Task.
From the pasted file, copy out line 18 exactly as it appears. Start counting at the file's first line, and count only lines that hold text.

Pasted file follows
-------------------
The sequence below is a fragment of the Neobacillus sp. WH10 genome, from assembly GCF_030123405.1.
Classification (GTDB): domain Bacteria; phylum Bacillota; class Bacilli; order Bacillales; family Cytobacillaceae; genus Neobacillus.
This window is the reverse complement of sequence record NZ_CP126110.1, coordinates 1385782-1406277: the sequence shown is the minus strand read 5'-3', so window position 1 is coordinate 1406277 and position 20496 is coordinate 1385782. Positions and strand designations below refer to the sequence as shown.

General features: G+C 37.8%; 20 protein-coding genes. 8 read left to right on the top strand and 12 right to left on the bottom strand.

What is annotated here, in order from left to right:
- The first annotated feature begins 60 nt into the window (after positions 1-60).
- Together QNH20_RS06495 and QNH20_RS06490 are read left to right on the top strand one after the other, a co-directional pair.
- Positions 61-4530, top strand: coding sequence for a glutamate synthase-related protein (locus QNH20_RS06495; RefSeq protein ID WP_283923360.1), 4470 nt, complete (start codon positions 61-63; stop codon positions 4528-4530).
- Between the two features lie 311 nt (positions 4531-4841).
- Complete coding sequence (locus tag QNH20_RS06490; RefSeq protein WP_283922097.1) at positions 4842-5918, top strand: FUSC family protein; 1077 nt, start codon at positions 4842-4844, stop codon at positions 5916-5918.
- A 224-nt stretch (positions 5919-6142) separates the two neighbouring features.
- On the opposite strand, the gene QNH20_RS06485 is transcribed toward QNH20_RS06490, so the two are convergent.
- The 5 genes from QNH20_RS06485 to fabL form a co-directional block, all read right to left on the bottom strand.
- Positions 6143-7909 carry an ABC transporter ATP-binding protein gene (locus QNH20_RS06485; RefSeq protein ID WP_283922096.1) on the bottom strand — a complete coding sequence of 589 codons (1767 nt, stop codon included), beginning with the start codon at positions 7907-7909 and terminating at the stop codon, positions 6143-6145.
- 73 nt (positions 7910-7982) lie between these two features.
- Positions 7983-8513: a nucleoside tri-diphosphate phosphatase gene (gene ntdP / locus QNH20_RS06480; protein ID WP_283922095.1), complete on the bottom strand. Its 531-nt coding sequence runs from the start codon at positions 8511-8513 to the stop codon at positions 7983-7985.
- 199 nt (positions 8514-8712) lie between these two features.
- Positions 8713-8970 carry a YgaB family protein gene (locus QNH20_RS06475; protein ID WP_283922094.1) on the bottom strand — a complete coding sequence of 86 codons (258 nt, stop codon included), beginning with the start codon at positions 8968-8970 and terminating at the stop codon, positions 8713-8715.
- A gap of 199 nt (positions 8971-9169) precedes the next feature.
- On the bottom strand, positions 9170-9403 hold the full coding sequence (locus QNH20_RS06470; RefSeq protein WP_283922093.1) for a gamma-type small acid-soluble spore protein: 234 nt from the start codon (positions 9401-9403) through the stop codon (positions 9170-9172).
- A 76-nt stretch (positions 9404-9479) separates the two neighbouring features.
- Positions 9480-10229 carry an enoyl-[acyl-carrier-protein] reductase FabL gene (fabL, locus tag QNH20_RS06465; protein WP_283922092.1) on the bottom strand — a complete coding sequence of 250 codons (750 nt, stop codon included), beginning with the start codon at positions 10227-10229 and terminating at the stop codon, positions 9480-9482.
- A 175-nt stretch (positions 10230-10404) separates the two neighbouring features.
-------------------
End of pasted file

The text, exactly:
- Positions 8713-8970 carry a YgaB family protein gene (locus QNH20_RS06475; protein ID WP_283922094.1) on the bottom strand — a complete coding sequence of 86 codons (258 nt, stop codon included), beginning with the start codon at positions 8968-8970 and terminating at the stop codon, positions 8713-8715.